Read a letter from University of Phoenix president, Dr. Pepicello, to ABC News that reflects his position on the investigation and highlights what the University is currently doing to protect students.
What ABC News Left Out
Although we fully cooperated with ABC News, they left out important facts and information and did not fully report our side of the story. Allow us to share directly the facts and information ABC News left out.
Articles that Frame the Issue
- For-profit colleges draw attention from regulators and millions of students: The Washington Post
- Plan would crack down on for-profit college industry: USA Today
- Scapegoating For-Profit Colleges: The Wall Street Journal (subscription required)
Important Role of For-Profit Universities
- Bashing Career Colleges: The Wall Street Journal
- We're building the future: USA Today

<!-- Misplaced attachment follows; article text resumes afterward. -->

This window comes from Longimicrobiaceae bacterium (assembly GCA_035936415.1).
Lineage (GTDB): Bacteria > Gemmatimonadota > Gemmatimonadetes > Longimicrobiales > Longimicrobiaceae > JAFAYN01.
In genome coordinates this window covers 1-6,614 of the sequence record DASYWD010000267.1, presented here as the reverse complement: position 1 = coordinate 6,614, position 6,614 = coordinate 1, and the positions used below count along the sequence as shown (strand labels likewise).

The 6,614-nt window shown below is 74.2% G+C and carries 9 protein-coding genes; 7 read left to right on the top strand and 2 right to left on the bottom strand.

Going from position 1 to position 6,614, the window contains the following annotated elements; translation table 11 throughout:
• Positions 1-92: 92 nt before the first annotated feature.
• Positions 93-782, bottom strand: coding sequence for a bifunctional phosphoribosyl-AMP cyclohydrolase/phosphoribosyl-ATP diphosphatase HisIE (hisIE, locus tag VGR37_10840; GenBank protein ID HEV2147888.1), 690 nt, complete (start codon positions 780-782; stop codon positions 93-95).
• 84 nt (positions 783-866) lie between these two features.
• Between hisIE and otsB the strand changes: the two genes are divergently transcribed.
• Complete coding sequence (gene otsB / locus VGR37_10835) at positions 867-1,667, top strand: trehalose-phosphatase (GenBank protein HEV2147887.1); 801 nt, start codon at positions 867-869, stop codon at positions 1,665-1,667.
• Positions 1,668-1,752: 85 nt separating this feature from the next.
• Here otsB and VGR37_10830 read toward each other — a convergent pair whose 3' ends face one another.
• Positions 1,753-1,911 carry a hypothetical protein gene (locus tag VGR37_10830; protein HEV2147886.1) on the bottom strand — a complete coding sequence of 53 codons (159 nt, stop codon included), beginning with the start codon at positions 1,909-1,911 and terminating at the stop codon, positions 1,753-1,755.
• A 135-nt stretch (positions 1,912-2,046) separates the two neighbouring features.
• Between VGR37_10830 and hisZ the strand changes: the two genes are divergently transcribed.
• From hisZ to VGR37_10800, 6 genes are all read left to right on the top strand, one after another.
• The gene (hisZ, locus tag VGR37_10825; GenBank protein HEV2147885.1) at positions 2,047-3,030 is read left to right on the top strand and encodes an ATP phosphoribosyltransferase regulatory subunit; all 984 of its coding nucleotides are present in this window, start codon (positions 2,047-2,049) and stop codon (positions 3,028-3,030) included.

- For-profit colleges fill education niche: The Denver Post
- For-profit school students need loans: Politico
- For-profit colleges play valuable role for students: The Washington Post
- In Defense of For-Profit Colleges: The Wall Street Journal
Meeting Nation's Higher Education Goals
- Don't kill the guys that will make the US #1 again: edReformer
- Overbooked, University Scrambles to Find Room: The New York Times
- Students battle for spots in specialties: The Daily Reflector
- At community colleges, great expectations don't come with dollars: Stateline
- Vying for Limited Slots: Inside Higher Ed
- Texas Students Could Be Required to Seek Off-Campus Learning Options: The Chronicle of Higher Education
Regulatory and Political Process
- Obama's Crusade Against Profits: The Weekly Standard
- Senate Invites Arsonist to Testify on Cause of Fire... Kind Of: The Huffington Post
- Does the Messenger Matter?: Inside Higher Ed
- Should a short seller testify on for-profit colleges?: The Washington Post